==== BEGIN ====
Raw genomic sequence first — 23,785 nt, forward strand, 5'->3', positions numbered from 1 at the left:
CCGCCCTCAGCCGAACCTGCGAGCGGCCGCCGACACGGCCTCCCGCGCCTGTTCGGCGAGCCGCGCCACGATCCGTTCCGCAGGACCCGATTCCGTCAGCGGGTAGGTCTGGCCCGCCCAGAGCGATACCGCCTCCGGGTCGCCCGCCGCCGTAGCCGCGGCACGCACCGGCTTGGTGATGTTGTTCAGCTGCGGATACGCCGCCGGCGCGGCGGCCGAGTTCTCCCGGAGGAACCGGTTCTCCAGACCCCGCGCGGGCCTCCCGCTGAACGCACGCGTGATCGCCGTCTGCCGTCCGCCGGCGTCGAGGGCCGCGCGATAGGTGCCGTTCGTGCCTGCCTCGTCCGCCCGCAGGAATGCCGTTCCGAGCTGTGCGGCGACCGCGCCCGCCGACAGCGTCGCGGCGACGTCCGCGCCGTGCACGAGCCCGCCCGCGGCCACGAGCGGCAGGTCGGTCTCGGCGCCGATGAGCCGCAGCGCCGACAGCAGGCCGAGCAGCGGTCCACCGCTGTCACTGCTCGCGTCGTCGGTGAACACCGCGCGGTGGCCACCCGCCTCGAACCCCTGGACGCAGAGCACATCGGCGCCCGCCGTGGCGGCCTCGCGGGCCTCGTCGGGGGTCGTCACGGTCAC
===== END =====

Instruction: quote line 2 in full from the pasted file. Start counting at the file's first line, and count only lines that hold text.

CCGCCCTCAGCCGAACCTGCGAGCGGCCGCCGACACGGCCTCCCGCGCCTGTTCGGCGAGCCGCGCCACGATCCGTTCCGCAGGACCCGATTCCGTCAGCGGGTAGGTCTGGCCCGCCCAGAGCGATACCGCCTCCGGGTCGCCCGCCGCCGTAGCCGCGGCACGCACCGGCTTGGTGATGTTGTTCAGCTGCGGATACGCCGCCGGCGCGGCGGCCGAGTTCTCCCGGAGGAACCGGTTCTCCAGACCCCGCGCGGGCCTCCCGCTGAACGCACGCGTGATCGCCGTCTGCCGTCCGCCGGCGTCGAGGGCCGCGCGATAGGTGCCGTTCGTGCCTGCCTCGTCCGCCCGCAGGAATGCCGTTCCGAGCTGTGCGGCGACCGCGCCCGCCGACAGCGTCGCGGCGACGTCCGCGCCGTGCACGAGCCCGCCCGCGGCCACGAGCGGCAGGTCGGTCTCGGCGCCGATGAGCCGCAGCGCCGACAGCAGGCCGAGCAGCGGTCCACCGCTGTCACTGCTCGCGTCGTCGGTGAACACCGCGCGGTGGCCACCCGCCTCGAACCCCTGGACGCAGAGCACATCGGCGCCCGCCGTGGCGGCCTCGCGGGCCTCGTCGGGGGTCGTCACGGTCAC